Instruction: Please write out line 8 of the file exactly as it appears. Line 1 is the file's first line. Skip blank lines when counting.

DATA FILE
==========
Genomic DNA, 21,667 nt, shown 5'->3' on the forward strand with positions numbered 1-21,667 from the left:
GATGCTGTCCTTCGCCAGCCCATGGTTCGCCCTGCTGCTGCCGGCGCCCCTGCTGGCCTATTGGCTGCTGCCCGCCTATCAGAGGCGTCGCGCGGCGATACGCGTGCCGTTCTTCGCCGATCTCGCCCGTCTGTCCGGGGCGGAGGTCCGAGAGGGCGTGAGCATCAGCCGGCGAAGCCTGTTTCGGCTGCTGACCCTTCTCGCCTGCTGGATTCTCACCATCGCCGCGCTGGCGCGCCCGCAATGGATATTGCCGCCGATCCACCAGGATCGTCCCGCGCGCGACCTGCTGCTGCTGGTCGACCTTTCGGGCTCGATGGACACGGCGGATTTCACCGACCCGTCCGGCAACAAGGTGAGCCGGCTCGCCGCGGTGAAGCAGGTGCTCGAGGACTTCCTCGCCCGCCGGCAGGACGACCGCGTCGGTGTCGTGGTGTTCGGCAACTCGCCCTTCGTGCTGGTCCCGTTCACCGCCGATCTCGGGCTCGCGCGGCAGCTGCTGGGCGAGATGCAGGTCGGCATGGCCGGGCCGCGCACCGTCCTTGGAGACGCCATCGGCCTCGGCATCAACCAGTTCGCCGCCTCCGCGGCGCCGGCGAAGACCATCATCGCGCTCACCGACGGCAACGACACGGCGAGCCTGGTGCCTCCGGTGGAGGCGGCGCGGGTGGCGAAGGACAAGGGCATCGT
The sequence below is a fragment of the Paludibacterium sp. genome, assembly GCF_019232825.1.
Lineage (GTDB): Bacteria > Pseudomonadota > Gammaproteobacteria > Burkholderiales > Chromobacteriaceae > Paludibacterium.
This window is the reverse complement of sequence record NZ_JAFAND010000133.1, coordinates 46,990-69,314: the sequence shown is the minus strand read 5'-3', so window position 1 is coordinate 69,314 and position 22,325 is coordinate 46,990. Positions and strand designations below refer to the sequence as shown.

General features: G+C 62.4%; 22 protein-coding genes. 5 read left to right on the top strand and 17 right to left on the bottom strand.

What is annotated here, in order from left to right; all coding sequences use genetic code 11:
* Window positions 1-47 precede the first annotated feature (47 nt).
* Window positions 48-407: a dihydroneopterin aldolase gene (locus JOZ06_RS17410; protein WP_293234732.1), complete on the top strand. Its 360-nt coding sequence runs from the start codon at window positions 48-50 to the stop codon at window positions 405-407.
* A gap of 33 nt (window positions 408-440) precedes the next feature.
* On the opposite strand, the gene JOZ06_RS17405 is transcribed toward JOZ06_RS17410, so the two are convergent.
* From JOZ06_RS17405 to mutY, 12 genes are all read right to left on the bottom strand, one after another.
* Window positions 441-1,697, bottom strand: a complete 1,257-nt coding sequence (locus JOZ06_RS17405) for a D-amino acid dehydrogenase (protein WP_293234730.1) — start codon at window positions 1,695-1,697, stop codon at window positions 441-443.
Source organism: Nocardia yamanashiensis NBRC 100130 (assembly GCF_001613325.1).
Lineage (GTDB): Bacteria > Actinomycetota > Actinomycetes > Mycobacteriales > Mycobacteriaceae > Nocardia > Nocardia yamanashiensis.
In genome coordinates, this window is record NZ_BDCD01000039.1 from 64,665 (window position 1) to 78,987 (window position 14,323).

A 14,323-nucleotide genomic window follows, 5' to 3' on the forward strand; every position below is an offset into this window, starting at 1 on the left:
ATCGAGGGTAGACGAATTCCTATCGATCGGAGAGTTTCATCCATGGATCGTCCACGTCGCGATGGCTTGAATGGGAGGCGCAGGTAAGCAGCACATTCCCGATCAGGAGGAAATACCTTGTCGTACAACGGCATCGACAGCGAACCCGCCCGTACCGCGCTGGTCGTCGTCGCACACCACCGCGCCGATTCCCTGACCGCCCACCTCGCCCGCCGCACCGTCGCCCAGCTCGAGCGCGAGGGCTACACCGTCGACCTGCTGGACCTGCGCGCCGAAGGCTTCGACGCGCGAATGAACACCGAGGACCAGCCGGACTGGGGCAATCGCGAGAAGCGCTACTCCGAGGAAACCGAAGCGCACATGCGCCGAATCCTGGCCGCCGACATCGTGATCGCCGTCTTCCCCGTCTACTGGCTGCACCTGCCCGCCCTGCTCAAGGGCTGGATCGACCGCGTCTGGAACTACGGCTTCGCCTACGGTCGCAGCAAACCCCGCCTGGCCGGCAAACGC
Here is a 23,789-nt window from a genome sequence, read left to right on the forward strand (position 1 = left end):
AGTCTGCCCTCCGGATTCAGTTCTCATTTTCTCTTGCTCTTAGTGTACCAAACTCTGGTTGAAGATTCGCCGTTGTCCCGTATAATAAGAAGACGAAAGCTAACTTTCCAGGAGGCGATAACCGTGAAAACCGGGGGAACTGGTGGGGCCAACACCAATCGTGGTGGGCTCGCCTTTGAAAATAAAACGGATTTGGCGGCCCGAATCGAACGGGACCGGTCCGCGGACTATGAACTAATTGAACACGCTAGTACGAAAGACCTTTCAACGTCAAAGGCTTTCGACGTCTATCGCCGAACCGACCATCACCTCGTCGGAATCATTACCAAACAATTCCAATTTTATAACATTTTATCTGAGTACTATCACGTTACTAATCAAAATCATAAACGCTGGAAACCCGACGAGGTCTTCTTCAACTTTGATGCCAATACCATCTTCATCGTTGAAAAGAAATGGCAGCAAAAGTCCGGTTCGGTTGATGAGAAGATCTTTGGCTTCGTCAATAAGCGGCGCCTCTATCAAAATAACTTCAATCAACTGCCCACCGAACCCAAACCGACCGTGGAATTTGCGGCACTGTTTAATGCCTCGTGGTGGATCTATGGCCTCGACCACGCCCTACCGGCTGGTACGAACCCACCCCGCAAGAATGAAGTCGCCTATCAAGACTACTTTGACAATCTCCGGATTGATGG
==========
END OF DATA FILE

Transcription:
* Window positions 1-47 precede the first annotated feature (47 nt).